This drive to include everything funny is also the film’s greatest weakness. When the chicken zombies take over the restaurant, the humor outlasts its welcome as the chickens find ways to dismember and fry up humans like your favorite fast food items. Rather than find creative methods to kill off characters ad nauseam, the film could have used an extra musical number or two to help compensate for the song-heavy first half.
One has to appreciate though, that with so many great gags and lines crammed into a movie, that some of these might naturally miss the mark. Don’t let a few bad jokes dissuade you, this is a very solid film from people who have shaped cult movies for 30 years. Whether you’re a hardcore Troma fan or just want a silly and direct movie, Poultrygeist satisfies that bad movie craving.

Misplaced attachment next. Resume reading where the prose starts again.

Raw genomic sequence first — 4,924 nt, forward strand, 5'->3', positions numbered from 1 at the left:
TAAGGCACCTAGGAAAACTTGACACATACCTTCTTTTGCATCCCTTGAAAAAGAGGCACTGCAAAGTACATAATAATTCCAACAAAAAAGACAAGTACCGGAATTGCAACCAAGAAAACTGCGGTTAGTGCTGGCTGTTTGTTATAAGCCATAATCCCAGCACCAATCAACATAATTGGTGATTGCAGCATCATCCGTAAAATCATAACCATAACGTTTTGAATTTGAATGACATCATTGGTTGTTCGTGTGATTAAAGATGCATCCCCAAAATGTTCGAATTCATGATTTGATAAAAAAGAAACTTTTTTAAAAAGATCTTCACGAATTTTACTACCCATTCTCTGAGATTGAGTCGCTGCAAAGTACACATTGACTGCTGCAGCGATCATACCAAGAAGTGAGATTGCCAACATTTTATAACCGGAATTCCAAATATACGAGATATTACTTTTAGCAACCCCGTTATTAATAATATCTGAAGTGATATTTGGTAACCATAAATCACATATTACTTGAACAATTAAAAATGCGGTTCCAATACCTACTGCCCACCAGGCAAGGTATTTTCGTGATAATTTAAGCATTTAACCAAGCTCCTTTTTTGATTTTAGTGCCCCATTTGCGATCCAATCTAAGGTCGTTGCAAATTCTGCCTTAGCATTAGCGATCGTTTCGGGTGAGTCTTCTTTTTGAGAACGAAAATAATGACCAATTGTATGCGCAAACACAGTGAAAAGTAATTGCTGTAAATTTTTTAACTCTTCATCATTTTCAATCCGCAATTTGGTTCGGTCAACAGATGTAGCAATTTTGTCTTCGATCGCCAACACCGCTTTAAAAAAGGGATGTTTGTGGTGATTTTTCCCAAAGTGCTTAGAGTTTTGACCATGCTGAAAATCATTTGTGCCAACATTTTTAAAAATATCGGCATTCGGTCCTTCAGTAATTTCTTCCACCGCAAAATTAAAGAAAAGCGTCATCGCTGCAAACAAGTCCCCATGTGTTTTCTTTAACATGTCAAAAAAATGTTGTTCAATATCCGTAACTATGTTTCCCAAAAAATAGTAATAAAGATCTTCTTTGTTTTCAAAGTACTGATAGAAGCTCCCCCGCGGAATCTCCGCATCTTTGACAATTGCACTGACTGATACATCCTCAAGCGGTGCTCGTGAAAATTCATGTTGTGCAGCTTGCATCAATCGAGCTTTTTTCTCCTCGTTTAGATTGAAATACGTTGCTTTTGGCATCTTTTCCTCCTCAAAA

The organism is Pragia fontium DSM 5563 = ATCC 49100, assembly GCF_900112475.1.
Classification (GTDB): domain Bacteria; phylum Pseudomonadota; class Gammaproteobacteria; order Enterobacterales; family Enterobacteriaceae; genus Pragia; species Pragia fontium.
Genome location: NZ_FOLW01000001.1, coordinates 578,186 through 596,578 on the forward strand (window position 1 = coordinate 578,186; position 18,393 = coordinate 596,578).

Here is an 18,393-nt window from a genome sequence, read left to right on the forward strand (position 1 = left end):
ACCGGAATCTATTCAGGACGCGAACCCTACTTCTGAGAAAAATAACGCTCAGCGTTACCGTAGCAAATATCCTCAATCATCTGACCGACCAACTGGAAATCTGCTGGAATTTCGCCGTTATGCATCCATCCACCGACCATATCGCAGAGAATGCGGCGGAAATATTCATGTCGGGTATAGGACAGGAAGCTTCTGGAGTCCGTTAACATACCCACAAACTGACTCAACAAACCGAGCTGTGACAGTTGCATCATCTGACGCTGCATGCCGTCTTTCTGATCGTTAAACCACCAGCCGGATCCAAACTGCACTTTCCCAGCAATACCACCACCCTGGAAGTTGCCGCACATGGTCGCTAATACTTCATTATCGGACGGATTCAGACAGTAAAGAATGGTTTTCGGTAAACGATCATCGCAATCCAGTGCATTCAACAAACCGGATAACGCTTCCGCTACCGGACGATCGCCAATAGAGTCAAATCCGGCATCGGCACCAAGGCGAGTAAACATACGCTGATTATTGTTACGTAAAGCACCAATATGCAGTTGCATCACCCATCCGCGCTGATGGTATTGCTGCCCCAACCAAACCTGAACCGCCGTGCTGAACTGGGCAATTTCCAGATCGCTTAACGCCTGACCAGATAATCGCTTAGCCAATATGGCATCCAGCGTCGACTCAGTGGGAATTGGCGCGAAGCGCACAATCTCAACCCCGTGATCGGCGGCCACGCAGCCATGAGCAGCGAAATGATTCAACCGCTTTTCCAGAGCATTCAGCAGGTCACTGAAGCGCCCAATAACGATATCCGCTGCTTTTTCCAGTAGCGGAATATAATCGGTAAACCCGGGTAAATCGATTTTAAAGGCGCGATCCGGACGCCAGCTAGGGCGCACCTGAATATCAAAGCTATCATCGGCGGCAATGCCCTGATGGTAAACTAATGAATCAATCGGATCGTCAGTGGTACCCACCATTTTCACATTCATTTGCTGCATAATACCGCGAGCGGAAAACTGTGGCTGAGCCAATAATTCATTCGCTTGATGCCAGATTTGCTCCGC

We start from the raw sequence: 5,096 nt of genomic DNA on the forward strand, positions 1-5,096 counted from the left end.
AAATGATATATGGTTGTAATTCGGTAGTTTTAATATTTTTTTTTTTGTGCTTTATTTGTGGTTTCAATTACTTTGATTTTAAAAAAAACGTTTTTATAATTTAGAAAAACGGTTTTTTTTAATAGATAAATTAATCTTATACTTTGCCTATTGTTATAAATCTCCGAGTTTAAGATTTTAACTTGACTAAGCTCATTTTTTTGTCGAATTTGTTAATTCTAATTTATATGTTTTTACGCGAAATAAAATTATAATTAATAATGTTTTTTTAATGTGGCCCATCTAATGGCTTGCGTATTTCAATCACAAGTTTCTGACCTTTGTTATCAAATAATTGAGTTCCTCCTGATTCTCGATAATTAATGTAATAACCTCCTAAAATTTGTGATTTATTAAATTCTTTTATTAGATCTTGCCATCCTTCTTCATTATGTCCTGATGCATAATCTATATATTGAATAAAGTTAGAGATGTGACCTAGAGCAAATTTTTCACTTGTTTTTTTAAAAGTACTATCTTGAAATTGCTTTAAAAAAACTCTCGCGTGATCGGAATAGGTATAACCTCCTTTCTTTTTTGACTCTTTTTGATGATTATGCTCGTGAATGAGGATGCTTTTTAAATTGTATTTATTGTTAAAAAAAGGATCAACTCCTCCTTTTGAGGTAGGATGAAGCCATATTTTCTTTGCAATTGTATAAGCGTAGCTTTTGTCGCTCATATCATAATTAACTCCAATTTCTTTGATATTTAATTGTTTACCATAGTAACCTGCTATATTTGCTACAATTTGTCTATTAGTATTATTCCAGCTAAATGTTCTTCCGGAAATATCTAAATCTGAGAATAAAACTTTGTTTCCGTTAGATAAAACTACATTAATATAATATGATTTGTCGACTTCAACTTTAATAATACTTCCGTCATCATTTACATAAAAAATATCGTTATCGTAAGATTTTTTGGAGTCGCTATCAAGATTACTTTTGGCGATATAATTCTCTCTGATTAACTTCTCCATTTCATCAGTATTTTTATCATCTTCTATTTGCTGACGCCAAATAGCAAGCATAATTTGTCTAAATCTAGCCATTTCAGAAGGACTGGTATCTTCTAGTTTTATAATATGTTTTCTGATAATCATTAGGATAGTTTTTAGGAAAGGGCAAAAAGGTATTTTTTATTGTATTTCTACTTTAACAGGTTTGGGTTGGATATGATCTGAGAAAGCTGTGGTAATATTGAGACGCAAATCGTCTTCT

Ian Abell is a junior Film & Media Arts and English major at Temple University. Whether it’s an old Scorsese or that cool movie your best friend filmed at a gas station, Ian wants to see it, discuss it, write about it, and put up a blog post about it.